Opera strikes a chord with students

Stephanie Carlson, director of development and education at Heartland Sings, (center) and vocal artist Jerome Síbulo (left) review an operatic piece with first-graders at Washington Elementary School. BRIDGETT HERNANDEZ

FORT WAYNE — First-graders at Washington Elementary School get a front row seat to an operatic performance twice a week without ever leaving their classrooms.

The arts integration program, presented by Heartland Sings, brings performers into the classroom for interactive lessons that teach students language arts skills through music.

Presented with an operatic piece, often in a foreign language, students learn to identify different parts of a story, including setting, characters and plot. The lessons also encourage students to express themselves through new vocabulary words and to summarize the story using transitional words and phrases.

The program is designed to reinforce what the first-graders are learning in the classroom based on state-mandated curricular standards.

Stephanie Carlson, director of development and education at Heartland Sings, helped to develop and taught a similar program in Tucson, Arizona, schools for 12 years before moving back to Fort Wayne almost three years ago.

Opera is a powerful medium for storytelling, she explained.

“Opera is literature that’s alive. It has aspects of movement, it has aspects of music and it has aspects of theater,” she said.

Watch video of the lesson:

Bringing a lesson to life

During a lesson Jan. 24, students gathered around as Carlson belted out “Das Veilchen,” a German song that tells the story of a violet in a meadow that yearns for the touch of a shepherdess.

As Carlson narrated, the students’ teacher played the part of the shepherdess picking flowers and vocal artist Jerome Síbulo played the part of the violet, donning a purple tutu around his face. Accompanist Andrew Nesler provided the story’s soundtrack on keyboard.

The violet desperately wants to be plucked by the shepherdess, but she instead absentmindedly steps on the small purple flower. However, the violet dies happily because it was crushed beneath the shepherdess’ feet.

“I really need to act it up because the students don’t understand German,” Síbulo said.

Despite the language barrier, the students were able to follow the story and successfully identify the characters’ points of view.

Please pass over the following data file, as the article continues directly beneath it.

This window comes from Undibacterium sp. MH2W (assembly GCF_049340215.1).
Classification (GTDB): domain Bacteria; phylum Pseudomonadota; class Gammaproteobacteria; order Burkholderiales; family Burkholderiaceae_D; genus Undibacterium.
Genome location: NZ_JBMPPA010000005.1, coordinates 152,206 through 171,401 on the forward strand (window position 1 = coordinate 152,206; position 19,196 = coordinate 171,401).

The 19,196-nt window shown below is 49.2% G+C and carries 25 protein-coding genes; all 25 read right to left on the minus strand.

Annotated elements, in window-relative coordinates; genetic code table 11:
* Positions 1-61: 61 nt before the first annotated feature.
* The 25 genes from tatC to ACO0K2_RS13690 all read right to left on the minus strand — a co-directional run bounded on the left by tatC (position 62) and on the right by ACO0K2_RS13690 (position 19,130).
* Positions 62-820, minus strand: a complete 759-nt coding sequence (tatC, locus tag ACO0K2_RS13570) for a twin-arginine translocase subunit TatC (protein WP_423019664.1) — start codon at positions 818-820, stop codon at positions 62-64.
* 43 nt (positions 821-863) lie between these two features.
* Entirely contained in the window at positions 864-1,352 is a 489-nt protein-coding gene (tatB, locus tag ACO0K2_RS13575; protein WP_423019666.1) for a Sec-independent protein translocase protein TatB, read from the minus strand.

“(Point of view means) everybody can see different stuff because they see different ways,” first-grader Kaysan Ivory said.

First-grade teacher Monica Taylor said the opera program captures her students’ undivided attention.

“The students are in awe,” she said. “It’s not often that students have this opportunity and for the class to be able to see performances from artists that do this professionally. When they’re singing, I’ll turn and look at the class and they don’t blink.”

Supporting a growing program

The goals of Heartland Sings’ Arts Integrated Residences are to increase student achievement; increase student retention and socialization skills; and increase student access to the benefits of and career opportunities in art forms not normally experienced at underserved schools.

The program reaches first-graders in eight classrooms in three schools in Allen County, including Southwick Elementary, Adams Elementary and Washington Elementary.

The program receives support from East Allen County Schools, Fort Wayne Community Schools, and corporate sponsors, including Sweetwater and Parkview Health.

This school year, Washington Elementary was able to bring the program to its classrooms thanks to support from the Rotary Club of Fort Wayne, which donated $7,000 to help fund the program.

Rotary Club of Fort Wayne “adopted” Washington Elementary in 2004. Since then, club members have played an active role in supporting the school’s educators and helping students succeed. Projects have included tutoring, organizing back-to-school picnics, helping with school carnivals and providing financial support to help teachers pay for classroom expenses.

When Heartland Sings approached the club about sponsoring the opera program at the school, members were excited for the opportunity to help enrich students’ experience in the classroom, said member Barb Wachtman.

“It advances education and the arts in very innovative ways, and it helps us advance our goals for this school,” she said.

Wachtman added that the opera program meets two of Rotary’s six areas of focus: education and economic development. An investment in early childhood education is an investment in the future economic health of Fort Wayne, she explained.

“Students who learn well help the city to thrive,” she said.

Acting out

By the end of the residency, students will use these skills to create and perform their own opera.

“They’re applying all of the concepts they’ve learned throughout the year within their own original production,” Carlson said.

Students will come up with a setting and characters. Then they will imagine possible scenarios that could arise. For example, “What are some problems that could happen with an antelope in the middle of the ocean?” Carlson said.

First-grader Callista Washington already has some ideas for the project.

“I can be a doctor,” she said.

The Heartland Sings team will then set the production to music.

Carlson said seeing students grow through the project is the most rewarding part of the program.

“We have students who will be very shy at the beginning of the year but, after memorizing and performing their own opera, by the end of the year they’ve overcome fears, they’ve overcome weaknesses, they’re not afraid to get on stage and perform in front of hundreds of people,” she said.